Get Off Your A$$!
For those of you who haven’t heard: Sitting is the new smoking. So get up!
Every major fitness, health, and medical resource has come out against sitting in one of the most fascinating and unified stances to rock the fitness world since the publication of calorie counts. From muscular degeneration, circulatory problems, and organ damage – just to name a few – the litany of health problems associated with inactivity is staggering.
Is this surprising? We are all educated, modern adults who understand the value of exercise, right? We go to the gym in the morning or take walks in the evening. But that’s not enough, say the studies. In fact, being sedentary for long periods of time is so bad for you, that it’s actually healthier to move regularly throughout the day, than run like crazy for 30 minutes at the gym before sitting still for the entire workday.
The solution is simple, even if you have a desk job: Try to move every 20-30 minutes. If you’re in a meeting, pace up and down the boardroom. If you’re working on a presentation, get up every half hour and climb a flight of stairs. Even fidgeting in your chair has been shown to be beneficial—at least you’re moving some muscles. At home, simple chores – sorting laundry, watering plants, wiping counters – can get us moving and our heart pumping.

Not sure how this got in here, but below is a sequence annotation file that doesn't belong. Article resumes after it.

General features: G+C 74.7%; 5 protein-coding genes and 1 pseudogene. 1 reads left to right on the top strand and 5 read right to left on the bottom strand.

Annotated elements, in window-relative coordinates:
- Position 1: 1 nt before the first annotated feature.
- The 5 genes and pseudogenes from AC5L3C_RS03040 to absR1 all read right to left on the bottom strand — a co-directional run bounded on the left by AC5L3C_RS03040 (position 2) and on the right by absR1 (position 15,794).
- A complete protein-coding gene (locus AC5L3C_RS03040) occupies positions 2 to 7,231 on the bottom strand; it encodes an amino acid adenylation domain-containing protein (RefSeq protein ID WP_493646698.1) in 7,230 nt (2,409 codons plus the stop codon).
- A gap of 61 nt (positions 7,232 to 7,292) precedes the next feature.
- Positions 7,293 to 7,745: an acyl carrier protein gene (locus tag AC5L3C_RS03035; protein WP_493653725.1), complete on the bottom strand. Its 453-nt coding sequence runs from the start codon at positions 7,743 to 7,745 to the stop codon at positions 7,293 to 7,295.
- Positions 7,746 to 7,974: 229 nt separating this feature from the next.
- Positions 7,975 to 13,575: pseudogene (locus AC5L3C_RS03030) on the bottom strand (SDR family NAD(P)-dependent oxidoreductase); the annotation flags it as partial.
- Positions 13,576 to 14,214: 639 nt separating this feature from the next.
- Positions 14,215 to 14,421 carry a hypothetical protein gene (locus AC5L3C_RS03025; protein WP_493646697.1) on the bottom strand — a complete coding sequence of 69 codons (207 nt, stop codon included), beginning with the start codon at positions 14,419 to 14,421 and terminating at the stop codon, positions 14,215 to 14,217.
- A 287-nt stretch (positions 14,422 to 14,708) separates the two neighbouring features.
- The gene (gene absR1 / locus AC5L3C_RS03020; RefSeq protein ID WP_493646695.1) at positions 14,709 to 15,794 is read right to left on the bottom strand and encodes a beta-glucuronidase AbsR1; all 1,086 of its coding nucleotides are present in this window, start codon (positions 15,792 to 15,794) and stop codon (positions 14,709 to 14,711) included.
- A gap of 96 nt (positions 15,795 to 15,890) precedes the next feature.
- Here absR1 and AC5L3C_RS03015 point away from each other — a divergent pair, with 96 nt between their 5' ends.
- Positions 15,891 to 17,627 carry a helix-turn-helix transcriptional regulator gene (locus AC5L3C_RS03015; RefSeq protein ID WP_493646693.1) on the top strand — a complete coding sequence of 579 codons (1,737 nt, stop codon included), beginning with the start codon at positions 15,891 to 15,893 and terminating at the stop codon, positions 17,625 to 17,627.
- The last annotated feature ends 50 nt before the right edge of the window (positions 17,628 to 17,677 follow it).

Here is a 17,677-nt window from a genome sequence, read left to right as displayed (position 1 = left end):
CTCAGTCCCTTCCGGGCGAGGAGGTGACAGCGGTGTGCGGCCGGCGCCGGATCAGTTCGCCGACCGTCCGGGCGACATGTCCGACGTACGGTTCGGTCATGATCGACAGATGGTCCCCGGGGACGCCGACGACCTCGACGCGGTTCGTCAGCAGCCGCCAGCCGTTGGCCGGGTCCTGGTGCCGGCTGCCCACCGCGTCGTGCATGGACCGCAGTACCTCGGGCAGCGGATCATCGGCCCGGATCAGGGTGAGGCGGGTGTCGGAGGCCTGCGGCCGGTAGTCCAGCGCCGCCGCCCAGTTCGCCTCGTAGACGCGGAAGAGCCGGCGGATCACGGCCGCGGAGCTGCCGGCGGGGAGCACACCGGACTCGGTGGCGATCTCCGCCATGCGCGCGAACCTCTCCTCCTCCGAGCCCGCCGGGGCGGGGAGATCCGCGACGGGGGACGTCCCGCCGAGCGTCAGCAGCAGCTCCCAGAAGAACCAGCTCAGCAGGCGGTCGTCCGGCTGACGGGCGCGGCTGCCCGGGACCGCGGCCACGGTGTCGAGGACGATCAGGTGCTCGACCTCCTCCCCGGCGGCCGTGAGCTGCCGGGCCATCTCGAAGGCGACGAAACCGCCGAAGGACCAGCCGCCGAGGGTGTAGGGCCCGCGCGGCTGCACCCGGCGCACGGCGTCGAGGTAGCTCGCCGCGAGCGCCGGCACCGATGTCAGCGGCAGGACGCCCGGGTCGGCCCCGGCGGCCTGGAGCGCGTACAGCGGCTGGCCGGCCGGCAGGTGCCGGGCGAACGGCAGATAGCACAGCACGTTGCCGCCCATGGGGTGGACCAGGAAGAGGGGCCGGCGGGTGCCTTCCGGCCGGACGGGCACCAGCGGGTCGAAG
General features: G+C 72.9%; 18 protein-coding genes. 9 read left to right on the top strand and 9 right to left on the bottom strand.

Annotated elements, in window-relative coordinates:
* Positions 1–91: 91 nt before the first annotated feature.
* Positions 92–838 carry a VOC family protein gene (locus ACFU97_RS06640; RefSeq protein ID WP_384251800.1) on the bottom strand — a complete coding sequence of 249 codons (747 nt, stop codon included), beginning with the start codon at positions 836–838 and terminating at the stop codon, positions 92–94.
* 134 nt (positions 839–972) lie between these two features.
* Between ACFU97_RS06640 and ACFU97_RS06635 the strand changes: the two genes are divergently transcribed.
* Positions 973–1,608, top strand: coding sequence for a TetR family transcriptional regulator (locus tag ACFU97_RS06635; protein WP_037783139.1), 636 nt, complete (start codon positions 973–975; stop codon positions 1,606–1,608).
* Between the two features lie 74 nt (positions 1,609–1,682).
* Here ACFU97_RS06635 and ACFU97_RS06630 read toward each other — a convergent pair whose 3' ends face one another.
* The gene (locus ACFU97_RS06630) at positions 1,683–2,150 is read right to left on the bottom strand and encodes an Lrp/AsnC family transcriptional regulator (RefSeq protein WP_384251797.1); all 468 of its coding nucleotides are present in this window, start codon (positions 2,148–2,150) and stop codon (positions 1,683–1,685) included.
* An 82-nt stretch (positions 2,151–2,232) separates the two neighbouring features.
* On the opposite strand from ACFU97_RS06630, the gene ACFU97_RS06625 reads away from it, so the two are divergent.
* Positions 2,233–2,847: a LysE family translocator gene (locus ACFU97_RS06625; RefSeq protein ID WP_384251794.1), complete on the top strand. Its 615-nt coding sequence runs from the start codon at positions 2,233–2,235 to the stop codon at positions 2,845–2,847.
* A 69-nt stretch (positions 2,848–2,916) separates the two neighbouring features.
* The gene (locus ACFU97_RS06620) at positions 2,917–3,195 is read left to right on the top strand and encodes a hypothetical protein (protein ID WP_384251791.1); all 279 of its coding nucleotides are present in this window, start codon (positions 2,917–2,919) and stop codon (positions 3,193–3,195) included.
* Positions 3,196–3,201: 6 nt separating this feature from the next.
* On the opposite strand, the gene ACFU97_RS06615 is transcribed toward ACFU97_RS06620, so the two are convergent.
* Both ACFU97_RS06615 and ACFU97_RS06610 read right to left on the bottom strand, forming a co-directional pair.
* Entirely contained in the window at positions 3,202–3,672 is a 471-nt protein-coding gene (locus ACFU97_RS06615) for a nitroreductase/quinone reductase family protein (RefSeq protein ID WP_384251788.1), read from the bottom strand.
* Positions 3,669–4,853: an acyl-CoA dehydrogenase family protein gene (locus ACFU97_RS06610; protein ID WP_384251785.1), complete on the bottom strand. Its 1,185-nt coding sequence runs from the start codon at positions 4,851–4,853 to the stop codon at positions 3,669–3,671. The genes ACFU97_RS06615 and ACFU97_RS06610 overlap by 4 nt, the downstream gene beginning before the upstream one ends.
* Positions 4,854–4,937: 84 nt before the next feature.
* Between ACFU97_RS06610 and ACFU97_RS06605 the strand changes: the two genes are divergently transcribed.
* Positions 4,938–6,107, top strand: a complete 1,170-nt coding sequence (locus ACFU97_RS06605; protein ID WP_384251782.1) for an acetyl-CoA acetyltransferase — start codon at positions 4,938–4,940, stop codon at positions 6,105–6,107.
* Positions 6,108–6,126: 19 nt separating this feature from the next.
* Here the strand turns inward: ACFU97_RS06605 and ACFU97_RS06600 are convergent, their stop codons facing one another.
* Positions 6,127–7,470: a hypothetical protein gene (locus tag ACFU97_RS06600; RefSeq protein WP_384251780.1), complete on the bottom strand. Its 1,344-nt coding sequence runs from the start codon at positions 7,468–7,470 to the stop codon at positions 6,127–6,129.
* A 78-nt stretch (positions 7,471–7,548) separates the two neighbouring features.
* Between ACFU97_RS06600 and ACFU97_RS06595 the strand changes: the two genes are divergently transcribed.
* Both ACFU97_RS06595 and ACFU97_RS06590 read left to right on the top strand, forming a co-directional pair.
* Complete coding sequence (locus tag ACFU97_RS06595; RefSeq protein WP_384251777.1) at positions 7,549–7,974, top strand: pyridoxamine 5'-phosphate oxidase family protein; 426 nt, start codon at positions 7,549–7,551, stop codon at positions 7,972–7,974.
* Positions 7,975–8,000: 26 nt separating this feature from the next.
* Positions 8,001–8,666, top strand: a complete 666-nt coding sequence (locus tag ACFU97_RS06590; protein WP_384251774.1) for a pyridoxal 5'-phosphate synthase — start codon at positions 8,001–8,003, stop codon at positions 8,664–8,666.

Will this new burst of activity seem strange to others? Possibly. Our culture remains one that equates inactivity with leisure, immobility with upward mobility. Why would you carry bags, run errands, clean your kitchen, or make tea for yourself if you can afford a driver and bai? But trust us, the people in your office, in your home, and in your life will get used to it. (We have an ex-colleague who was known for his boardroom peregrinations. No one noticed after the first week.) And, who knows, maybe your movement will catch on. A change of mindset is needed, toward one that values the benefits of simple movement. Perhaps then we’ll measure accomplishment in the strength of our bones, the flexibility of our frames, and the vigor of our circulation. More intangible, yes, but also more valuable.